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Scenarios for Post-COVID-19 Business Communications

Scenarios for Post-COVID-19 Business Communications

23 Apr 2020

Right now, we are all thinking about how to manage through this current pandemic. It is really wonderful to see how our communities are cooperating to limit the spread and to avoid an overwhelming load on the health care system. Special appreciation goes to those who help keep us safe and cared for and supplied with necessities.

While we are in this “stay at home” period, aren’t we all thinking about what our lives and jobs are going to be like after this pandemic? There are lots of questions to answer and lots of choices to be made when the threat is past.

One way we can think about this is to think about “lessons learned” which will shape the “new normal.” This post highlights these 7 clues:

  1. Some jobs can be done remotely, some cannot.
  2. Businesses are finding new, more flexible, better ways to serve their customers.
  3. Operational workflows and supply chains are key, and can be re-engineered.
  4. Managers and Executives are gaining new appreciation for UC&C tools.
  5. Communication systems agility requires advance planning.
  6. Consumer technologies are increasingly important.
  7. Automation is key to flexibility and resiliency.

Many others are writing about this topic, of course. Tom Friedman offers this NY Times article. An important part of that is an interview with a leading ethicist including two notable commentaries:

  • “In the pause we have the opportunity to reflect on all that this tragic pandemic is revealing about ourselves and our society. A pause can lead to a new beginning, to a reimagination of how we want to live differently – less unhealthily and less unequally – in the future.”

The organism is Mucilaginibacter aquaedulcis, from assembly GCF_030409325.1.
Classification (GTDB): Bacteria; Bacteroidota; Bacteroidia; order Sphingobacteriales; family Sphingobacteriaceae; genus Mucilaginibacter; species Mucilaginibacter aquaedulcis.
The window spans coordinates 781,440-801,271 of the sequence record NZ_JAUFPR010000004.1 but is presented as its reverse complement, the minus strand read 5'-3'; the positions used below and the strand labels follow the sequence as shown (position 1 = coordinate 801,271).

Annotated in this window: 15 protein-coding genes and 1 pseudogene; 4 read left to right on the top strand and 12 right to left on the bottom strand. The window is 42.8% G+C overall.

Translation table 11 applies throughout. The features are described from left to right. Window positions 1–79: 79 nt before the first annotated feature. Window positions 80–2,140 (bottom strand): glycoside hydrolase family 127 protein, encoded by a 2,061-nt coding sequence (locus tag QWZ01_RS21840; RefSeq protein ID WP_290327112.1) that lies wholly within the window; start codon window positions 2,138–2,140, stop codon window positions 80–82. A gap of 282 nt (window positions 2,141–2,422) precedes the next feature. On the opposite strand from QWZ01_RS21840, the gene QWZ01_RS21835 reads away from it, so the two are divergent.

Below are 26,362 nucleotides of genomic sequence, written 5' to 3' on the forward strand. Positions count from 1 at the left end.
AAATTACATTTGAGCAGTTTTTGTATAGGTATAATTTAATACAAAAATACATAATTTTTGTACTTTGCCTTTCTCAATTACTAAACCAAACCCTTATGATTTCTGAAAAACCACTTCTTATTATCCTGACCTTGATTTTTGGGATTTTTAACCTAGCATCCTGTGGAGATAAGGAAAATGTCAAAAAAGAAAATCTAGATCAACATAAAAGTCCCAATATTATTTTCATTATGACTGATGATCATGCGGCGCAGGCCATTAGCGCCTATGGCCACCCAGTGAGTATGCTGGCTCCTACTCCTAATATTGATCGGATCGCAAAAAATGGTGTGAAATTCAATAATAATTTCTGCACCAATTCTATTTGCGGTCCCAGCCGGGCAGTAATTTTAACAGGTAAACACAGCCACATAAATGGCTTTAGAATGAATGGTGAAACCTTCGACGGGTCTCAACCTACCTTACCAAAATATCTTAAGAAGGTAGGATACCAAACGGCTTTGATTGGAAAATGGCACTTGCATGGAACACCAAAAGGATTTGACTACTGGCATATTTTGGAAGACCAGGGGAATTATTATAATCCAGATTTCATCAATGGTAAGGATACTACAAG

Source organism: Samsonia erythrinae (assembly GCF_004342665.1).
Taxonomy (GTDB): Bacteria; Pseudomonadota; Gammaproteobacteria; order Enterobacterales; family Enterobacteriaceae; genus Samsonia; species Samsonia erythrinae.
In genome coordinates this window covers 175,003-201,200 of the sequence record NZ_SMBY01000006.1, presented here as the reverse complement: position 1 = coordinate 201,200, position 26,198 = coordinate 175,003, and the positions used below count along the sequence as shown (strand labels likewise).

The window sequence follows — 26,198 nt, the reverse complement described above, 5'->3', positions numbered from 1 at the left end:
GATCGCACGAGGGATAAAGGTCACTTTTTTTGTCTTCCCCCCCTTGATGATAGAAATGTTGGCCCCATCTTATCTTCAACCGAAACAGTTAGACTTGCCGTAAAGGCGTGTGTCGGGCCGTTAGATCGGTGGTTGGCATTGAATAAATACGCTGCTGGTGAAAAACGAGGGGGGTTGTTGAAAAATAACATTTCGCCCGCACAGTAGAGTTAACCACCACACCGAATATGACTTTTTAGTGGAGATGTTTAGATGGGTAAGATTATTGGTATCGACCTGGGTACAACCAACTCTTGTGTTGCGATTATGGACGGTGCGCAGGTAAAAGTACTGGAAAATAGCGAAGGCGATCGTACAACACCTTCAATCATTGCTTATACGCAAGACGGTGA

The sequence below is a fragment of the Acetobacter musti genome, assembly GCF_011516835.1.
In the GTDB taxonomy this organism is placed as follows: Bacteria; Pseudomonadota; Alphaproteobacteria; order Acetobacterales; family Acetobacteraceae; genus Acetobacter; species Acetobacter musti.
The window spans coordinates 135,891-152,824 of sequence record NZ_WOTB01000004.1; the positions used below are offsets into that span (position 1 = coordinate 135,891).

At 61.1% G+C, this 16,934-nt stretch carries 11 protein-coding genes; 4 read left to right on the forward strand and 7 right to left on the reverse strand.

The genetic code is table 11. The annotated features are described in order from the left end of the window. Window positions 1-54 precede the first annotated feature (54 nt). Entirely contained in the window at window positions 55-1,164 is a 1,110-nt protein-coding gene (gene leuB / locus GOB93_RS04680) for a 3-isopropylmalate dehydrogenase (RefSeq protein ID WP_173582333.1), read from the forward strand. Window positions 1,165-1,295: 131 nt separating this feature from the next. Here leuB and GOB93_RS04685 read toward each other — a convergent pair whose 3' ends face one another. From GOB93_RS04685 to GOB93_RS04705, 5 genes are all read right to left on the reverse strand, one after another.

The articles goes on to put this in a business and organizational context:
     
  • “…after so many businesses put people ahead of their profits during this crisis, I hope many will see the wisdom of putting humanity at the center of their businesses in the future, too, with greater benefits for workers, the community and shareholders. For global business leaders, this means creating supply chains that are not just about speed and efficiency but about resilience and integrity.”

With these ideas in mind, here are some post-COVID scenarios that seem worth considering.

  • People will re-examine their life choices. Some may choose lower-risk, lower-stress approaches that provide more time with family, community, faith, etc. Others may choose to jump back to the prior model with even more urgency. The balance between these two will be interesting.
  • Health may move to an explicitly higher place in societal priorities. Certainly protection from any recurrence of this pandemic will be a demand on all levels of government, perhaps even more important than military defense. In the U.S., the pressure for universal healthcare equivalent to other industrialized countries may finally prevail. And, almost certainly, first line medical care will likely be delivered via remote doctor visits.
  • Caring for and consideration of others may increase in communities and societies, as suggested by the first quote above. May certainly lead to changes in work flexibility and to changed expectations in consumer customer relations.
  • Return to prior levels of public engagement may not occur for years or decades. Some may choose just to limit their and their family’s exposure. If this occurs at scale, entire sectors of the economy (shopping malls, sports events, tourism, arts performances, large church gatherings, conventions, air travel and public transportation) will have to be re-engineered. Of course, communication tools will be a key factor in that re-invention.
  • Societies and governmental entities may be reshaped for better future preparedness.